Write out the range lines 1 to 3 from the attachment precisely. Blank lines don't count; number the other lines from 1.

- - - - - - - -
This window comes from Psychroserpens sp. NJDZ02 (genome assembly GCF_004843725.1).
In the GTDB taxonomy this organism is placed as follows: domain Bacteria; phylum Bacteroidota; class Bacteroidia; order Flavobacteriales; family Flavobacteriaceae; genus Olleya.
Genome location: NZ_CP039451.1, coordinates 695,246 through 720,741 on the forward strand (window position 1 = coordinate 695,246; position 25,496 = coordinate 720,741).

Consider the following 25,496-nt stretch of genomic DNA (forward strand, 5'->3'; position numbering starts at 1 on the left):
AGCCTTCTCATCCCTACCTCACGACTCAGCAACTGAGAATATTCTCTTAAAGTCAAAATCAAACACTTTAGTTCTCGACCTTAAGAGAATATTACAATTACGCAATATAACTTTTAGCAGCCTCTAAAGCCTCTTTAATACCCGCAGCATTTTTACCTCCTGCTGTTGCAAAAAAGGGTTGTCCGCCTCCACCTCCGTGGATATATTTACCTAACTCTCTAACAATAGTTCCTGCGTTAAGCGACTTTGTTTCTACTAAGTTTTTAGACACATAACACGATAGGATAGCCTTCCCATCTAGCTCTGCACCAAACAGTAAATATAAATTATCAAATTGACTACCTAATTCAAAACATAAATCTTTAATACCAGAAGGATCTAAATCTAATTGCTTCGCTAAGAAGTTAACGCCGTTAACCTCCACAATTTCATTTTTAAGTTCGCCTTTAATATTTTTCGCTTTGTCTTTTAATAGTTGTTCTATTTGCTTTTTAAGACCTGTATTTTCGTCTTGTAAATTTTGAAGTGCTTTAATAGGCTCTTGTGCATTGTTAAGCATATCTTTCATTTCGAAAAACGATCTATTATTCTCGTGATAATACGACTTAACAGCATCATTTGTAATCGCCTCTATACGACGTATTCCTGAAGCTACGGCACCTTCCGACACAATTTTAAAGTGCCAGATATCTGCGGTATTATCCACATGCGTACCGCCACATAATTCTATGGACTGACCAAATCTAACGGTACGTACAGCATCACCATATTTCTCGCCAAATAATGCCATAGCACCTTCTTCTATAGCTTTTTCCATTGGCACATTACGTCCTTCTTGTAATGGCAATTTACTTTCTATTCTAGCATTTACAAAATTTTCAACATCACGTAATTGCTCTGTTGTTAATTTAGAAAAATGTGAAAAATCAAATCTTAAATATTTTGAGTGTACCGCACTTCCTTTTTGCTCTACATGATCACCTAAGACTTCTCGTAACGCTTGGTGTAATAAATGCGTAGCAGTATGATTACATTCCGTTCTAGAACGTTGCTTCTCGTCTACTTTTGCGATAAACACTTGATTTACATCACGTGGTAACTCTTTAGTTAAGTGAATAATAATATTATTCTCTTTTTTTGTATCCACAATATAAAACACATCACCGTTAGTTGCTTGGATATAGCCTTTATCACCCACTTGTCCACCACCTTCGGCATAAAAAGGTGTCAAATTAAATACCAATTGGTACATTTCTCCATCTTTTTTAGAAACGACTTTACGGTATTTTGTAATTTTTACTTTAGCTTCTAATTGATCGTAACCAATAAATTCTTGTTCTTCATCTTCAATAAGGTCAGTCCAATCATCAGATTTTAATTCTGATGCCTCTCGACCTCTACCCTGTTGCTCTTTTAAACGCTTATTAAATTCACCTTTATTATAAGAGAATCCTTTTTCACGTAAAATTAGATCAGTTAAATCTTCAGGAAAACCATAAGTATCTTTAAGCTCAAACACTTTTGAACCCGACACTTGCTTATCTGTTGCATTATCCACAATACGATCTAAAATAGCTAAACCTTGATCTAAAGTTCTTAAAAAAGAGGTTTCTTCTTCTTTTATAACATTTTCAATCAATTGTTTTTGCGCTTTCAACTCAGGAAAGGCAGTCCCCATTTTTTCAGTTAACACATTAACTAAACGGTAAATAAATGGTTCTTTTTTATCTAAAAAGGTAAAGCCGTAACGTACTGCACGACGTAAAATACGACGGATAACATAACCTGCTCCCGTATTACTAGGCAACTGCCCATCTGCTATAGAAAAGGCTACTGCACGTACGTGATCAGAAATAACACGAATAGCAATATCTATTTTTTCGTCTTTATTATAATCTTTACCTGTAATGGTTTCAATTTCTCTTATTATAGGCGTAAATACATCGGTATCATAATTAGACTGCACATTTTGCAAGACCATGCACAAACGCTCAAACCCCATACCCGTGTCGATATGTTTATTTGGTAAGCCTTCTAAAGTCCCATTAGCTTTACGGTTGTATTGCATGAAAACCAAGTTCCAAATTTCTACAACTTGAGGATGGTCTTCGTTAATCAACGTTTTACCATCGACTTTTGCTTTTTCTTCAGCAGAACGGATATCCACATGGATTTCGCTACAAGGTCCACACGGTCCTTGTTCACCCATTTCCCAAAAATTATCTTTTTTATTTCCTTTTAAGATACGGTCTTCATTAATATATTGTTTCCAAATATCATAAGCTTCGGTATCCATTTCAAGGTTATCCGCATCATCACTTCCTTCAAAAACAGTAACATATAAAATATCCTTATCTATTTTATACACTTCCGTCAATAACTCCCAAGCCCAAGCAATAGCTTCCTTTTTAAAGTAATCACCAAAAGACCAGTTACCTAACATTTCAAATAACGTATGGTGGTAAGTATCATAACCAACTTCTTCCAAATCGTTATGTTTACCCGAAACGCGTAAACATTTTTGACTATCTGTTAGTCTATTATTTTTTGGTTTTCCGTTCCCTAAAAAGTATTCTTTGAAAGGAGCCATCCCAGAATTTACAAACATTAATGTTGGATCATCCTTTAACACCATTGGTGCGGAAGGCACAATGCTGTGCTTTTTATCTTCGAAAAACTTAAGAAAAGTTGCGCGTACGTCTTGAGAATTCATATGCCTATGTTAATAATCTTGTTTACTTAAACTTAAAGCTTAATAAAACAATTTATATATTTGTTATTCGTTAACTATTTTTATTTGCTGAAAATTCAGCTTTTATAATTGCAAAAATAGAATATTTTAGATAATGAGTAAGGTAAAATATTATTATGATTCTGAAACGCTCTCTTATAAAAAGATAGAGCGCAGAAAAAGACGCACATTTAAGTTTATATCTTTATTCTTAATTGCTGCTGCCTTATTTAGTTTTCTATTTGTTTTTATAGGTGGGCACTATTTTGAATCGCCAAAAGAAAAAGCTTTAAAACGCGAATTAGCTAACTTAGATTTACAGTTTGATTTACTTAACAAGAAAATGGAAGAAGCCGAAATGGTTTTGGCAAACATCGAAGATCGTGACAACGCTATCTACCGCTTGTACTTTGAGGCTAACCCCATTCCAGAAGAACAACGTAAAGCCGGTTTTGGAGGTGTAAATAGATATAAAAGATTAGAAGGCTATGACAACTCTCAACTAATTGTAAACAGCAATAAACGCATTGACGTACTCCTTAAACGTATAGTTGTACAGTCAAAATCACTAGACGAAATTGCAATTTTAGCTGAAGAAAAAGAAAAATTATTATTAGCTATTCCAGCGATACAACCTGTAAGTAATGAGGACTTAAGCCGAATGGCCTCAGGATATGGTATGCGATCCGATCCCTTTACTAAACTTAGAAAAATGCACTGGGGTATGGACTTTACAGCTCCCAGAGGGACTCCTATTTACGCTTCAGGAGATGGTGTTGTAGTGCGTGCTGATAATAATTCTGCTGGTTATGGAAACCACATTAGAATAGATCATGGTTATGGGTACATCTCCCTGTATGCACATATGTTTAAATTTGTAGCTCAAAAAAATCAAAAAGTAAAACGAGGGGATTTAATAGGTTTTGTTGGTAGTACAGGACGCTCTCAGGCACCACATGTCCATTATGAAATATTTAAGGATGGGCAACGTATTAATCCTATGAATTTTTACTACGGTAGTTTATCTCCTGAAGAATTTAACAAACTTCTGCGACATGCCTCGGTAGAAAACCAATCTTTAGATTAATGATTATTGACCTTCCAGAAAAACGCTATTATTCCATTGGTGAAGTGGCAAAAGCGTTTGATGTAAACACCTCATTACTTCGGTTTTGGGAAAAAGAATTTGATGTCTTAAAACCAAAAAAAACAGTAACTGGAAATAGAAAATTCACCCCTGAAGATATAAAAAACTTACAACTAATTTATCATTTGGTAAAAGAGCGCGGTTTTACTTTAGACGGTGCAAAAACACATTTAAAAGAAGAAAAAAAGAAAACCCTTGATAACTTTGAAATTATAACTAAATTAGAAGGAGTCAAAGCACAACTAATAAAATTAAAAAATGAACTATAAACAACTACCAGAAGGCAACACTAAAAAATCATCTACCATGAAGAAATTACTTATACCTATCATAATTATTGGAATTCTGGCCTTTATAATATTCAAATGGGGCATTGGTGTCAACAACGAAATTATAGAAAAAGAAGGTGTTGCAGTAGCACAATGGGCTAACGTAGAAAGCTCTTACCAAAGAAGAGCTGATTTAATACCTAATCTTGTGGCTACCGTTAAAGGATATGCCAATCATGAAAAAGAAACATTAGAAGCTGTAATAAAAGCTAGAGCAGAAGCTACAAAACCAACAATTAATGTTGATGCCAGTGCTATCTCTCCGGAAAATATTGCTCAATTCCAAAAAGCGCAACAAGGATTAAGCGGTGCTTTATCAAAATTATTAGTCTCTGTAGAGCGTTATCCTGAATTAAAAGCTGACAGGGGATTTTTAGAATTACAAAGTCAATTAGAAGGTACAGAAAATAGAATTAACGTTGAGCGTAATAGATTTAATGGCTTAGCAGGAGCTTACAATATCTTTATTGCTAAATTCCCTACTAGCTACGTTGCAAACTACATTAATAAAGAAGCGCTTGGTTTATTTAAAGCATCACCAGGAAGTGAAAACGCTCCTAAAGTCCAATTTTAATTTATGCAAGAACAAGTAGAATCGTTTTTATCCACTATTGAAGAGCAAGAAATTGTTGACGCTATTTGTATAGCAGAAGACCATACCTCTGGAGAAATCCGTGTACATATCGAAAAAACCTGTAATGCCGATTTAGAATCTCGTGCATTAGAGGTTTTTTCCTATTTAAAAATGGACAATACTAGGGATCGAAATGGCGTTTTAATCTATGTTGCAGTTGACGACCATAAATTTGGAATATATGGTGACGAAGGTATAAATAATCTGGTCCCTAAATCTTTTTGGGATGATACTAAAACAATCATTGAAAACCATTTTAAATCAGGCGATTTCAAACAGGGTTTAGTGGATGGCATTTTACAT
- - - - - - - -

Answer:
This window comes from Psychroserpens sp. NJDZ02 (genome assembly GCF_004843725.1).
In the GTDB taxonomy this organism is placed as follows: domain Bacteria; phylum Bacteroidota; class Bacteroidia; order Flavobacteriales; family Flavobacteriaceae; genus Olleya.
Genome location: NZ_CP039451.1, coordinates 695,246 through 720,741 on the forward strand (window position 1 = coordinate 695,246; position 25,496 = coordinate 720,741).